SXSW's Guitar Hero: Metallica Party
Stubb's BBQ in Austin, TX
Friday, March 20, 2009
Better than: anything else you could've seen at SXSW last night--and maybe all week. People might try to disagree on that. But don't buy into it. This was the show by which SXSW 2009 will be remembered.
James Hetfield strikes his best Guitar Hero pose at Stubb's.
|James Hetfield strikes his best Guitar Hero pose at Stubb's.|
It was the worst-kept secret in Austin. And, really, it wasn't a secret at all. Even the posters promoting this show read "featuring members of Metallica." Right. Like the people behind Guitar Hero and its upcoming spinoff, Guitar Hero: Metallica, would dare send Robert Trujillo to Austin without James Hetfield, Lars Ulrich and Kirk Hammett in tow, ready to perform.
Are you kidding? There'd be riots.
Instead, as everyone knew what to expect, on this night, there were just lines of revelers paitently awaiting the chance to see the metal icons in as small a venue as the band is likely to have played at any point in the past 20 years.
So when the lights went down shortly before 10 o'clock, the crowd inside the venue roared in anticipation. And when Metallica emerged and launched into its opening song, "For Whom The Bell Tolls," a most pit immediately formed at the front and center of the venue, bodies flailing left and right, security gyuards trying to make sense of it all before quickly just giving up.
"Surprise!" Hetfield greeted the crowd upon the song's completiong. "Everybody's surprised, right? This was the best-kept secret in rock 'n' roll!"
The crowd cheered and laughed in response.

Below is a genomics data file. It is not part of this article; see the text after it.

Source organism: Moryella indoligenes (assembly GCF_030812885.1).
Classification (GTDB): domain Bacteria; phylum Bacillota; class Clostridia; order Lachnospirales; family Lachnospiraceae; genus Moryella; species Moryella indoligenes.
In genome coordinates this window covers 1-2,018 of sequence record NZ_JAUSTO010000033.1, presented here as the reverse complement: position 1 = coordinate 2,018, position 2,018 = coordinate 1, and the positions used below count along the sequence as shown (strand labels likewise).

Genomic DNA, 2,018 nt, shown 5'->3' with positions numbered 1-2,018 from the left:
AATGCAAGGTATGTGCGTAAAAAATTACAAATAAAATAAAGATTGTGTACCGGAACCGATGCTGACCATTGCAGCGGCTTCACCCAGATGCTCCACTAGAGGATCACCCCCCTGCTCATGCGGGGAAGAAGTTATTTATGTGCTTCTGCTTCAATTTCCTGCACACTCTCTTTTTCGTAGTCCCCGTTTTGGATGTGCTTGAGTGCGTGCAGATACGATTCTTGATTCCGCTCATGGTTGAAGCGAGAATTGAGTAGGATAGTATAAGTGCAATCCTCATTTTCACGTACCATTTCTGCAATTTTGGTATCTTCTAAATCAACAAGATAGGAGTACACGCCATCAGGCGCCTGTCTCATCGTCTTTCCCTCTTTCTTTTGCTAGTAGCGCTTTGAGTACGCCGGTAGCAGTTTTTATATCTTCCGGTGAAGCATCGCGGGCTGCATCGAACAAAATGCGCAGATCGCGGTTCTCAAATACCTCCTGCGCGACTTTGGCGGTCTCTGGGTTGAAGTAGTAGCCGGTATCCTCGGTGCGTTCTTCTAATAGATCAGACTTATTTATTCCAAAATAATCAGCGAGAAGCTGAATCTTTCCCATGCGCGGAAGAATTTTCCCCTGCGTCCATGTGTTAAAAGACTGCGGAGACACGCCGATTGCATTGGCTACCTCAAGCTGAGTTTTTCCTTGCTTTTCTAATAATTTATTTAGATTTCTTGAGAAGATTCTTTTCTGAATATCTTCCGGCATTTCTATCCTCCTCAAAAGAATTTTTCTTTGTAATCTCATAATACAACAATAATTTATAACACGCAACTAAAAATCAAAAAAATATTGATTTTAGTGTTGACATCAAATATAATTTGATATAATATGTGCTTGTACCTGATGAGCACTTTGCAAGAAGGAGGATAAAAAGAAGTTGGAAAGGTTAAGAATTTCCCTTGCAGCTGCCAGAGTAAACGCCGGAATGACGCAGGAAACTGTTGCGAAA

"We thought we'd join your party," Hetfield continued, before speaking into the microphone with a failed European accent. "We're from Norway--that's the worst Norwegian accent ever. We're from Norway and we want get signed."
Clearly, he was in high spirits. And for the next hour and 25 minutes, in which his band performed a career-spanning setlist (including older fare like "Master of Puppets" and "Sad But True", mid-career efforts like "Breadfan", and newer tracks like "Die Harder" and "Cyanide") and returned for two encores, the crowd was too.
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At the end of the performance, Hetfield again thanked the crowd for its energy, for supporting live music, and for letting Metallica "join [its] party." The crowd's applause let him and the rest of the band know that the thanks went both ways.
Personal Bias: Everyone at least respects what Metallica has been able to achieve over the course of its career. I'm that way; I like the band. I like a good chunk of its songs, a few albums. But I wouldn't call myself a fan, per se. Even so, this was one fo the coolest things I've ever seen in my life. What a show... non-stop headbanging goodness for 85 minutes, the band playing seemingly within spit's reach. Incredible stuff.
Random Note: Probably the nicest, happiest crowd I've ever been a part of. The non-badge and non-wristband audience members who'd gotten into the performance were as grateful and as gracious as any concert attendees I've ever met.
By The Way: After Hetfield's thanks to the crowd, the rest of the band offered up their verbal thanks. Ulrich, who went last in his goodbyes had a nice little gem to share: "I know most of you at this show aren't from around here. But for those Texans who are, we're going to be in San Antonio and Dallas in September." Far as I'm aware, that's the first announcement of those shows.